EPA Administrator Scott Pruitt speaks during a hearing of the House Energy and Commerce Committee Subcommittee on Environment on Capitol Hill April 26,
Brendan Smialowski—AFP/Getty Images
By Justin Worland
June 14, 2018

EPA Administrator Scott Pruitt is on a publicity tour and media blitz to save his political career, but unless you live in a select few heartland states or listen to conservative talk radio, you wouldn’t know anything about it.

Pruitt, who has made headlines in recent months with a barrage of scandals over his use of taxpayer money, has visited Kansas, South Dakota, Nebraska, Mississippi and Idaho in the last month promoting his agenda. In the same time, he’s given interviews to to conservative talk radio programs like WZFG’s The Flag in South Dakota and the Sinclair Broadcast Group.

The questions he’s faced there are quite different than the ones he’d face from national news outlets.

“How do you overcome the overwhelming media narrative?” Kevin Miller of Idaho’s KIDO Talk Radio asked Pruitt.

“By doing things like this,” said Pruitt, adding that he traveled to 35 states last year.

The full list of scandals facing Pruitt is long, including recent reports documenting how he used his government staff and EPA connections to look for work for his wife. Prior reporting has documented everything from his use of a condo linked to a lobbyist with business before the EPA to his going around the White House to offer pay raises to favorite employees.

But these topics are not the focus of his appearances in the heartland. Instead, his time on the road has focused on a slew of policy issues of key importance to farmers and rural voters ranging from the Clean Power Plan, an Obama-era climate regulation that would have regulated emissions from power plants, to the Clean Water Rule, referred to as the Waters of the U.S. in conservative circles, which would have expanded federal authority over some rivers ands streams.

“It’s a tremendous time to be serving because it’s so consequential,” Pruitt told The Flag. “It’s transformational what’s happening.”

Issues in the EPA’s wheelhouse may not make regular headlines on cable news, but they are deeply important to many of Trump’s most loyal supporters. Keeping them happy will be key to Pruitt’s survival as he continues to face damaging scandals. Indeed, Pruitt’s support from his the Trump base is a key reason why Trump has stuck with the embattled cabinet official. A senior White House official told TIME in April that Trump has said that his base “loves Scott Pruitt” and considers him “a star.”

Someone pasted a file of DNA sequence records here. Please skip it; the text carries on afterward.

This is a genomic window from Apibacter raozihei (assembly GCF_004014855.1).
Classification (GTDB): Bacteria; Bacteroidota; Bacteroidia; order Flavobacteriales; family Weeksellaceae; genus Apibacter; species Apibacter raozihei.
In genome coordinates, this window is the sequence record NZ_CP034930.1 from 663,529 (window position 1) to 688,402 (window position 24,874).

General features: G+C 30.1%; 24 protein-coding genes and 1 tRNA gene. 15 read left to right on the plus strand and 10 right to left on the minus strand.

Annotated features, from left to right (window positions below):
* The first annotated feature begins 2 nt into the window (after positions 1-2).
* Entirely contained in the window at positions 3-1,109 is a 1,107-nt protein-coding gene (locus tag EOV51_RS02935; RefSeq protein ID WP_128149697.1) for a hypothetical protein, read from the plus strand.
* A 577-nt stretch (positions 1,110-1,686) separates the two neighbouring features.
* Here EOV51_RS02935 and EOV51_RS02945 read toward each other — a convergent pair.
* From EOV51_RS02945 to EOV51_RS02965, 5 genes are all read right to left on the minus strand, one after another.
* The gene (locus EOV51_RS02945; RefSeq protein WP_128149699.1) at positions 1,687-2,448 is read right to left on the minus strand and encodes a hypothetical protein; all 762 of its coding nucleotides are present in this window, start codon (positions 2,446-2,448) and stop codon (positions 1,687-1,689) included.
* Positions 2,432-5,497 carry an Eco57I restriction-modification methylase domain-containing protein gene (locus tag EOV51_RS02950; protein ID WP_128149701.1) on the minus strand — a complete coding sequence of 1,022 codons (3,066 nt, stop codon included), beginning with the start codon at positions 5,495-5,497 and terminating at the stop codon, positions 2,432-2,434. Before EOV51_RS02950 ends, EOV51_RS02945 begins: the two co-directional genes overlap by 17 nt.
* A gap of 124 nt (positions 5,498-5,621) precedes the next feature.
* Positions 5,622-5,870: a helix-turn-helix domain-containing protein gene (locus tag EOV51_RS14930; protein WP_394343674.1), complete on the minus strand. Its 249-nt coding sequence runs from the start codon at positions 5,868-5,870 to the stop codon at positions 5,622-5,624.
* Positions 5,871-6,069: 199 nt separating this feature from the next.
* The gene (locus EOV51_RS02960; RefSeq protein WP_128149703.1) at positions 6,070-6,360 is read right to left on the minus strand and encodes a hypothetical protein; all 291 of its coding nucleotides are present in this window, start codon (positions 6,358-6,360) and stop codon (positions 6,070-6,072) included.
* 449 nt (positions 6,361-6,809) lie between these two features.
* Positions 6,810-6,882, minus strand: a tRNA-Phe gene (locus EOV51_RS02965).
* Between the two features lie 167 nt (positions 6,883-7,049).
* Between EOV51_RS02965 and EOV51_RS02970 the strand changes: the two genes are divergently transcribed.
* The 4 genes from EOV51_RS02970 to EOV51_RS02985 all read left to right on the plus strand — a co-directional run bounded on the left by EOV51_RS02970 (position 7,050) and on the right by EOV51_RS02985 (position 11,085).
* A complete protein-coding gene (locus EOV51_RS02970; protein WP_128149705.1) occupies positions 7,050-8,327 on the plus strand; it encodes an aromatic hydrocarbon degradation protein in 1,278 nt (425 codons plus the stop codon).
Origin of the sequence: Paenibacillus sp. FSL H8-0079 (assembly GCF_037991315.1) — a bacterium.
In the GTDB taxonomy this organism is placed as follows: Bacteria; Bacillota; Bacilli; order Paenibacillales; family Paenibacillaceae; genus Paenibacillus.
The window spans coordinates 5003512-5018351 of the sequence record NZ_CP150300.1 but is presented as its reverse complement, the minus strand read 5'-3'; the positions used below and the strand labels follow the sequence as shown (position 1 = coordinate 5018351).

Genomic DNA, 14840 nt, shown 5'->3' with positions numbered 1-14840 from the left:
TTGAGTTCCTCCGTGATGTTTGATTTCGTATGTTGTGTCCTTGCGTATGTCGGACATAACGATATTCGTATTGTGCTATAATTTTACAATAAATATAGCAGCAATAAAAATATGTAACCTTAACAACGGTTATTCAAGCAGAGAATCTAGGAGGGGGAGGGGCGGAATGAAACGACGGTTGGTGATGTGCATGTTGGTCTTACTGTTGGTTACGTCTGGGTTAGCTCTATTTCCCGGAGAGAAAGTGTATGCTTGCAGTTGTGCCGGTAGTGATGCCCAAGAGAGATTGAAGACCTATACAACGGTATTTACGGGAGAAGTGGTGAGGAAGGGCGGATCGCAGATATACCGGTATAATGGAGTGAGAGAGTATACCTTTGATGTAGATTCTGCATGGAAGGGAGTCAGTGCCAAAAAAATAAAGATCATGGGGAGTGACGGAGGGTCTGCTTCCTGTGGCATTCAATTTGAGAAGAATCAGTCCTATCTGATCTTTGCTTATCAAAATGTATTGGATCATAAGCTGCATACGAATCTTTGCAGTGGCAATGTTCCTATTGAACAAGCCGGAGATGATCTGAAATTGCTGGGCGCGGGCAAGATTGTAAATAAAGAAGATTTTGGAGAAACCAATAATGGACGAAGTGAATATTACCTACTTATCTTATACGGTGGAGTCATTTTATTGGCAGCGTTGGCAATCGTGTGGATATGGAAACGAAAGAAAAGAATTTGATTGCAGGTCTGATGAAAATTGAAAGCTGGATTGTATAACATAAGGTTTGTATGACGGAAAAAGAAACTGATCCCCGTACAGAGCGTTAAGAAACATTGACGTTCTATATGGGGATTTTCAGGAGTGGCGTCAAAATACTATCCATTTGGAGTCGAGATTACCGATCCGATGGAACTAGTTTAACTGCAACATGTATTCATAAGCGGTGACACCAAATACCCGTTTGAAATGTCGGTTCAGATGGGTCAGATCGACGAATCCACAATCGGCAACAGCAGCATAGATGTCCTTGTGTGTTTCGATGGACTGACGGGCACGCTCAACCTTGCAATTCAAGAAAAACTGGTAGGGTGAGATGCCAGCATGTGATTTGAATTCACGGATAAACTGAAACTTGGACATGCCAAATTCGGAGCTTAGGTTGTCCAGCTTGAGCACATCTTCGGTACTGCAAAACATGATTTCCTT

But that may not last. Pruitt’s publicity tour comes as support appears to be dwindling among some subsets of the Trump base. Most controversially for many farmers, Pruitt has faced blowback over his attempted changes to the Renewable Fuel Standard, which requires oil refiners to use so-called renewable fuels, typically ethanol, when making gasoline for transportation. Pruitt, who has a long history of support from the oil and gas industry, also issued some waivers to refiners that did not want to use ethanol. And because ethanol is made from agricultural products like corn, many farmers rely on the policy and oppose Pruitt’s attempts to change it.

In South Dakota this week, Pruitt tried to quell anger over the fuel standard in closed-door discussions with farmers. He was met by a 200-person rally described by one farmer as an event designed to highlight that “the administrator is not doing his job,” according to a report in the Sioux Falls Argus Leader.

“I don’t think he’s agriculture’s friend,” said David Fremark, a farmer who was at the discussion told the Argus Leader.

Ultimately, Pruitt’s fate in the Trump Administration may be determined more by how he can respond to this growing frustration than any particular scandal.

Last week, two Republican senators — Joni Ernst and Chuck Grassley, both of Iowa — slammed Pruitt over his approach to ethanol, calling him part of the swamp and suggesting that Trump was ill served by the administrator.

“He is about as swampy as you get here in Washington, D.C.,” Ernst said in remarks at Platts Energy Podium. “And if the president wants to drain the swamp, he needs to take a look at his own Cabinet.”

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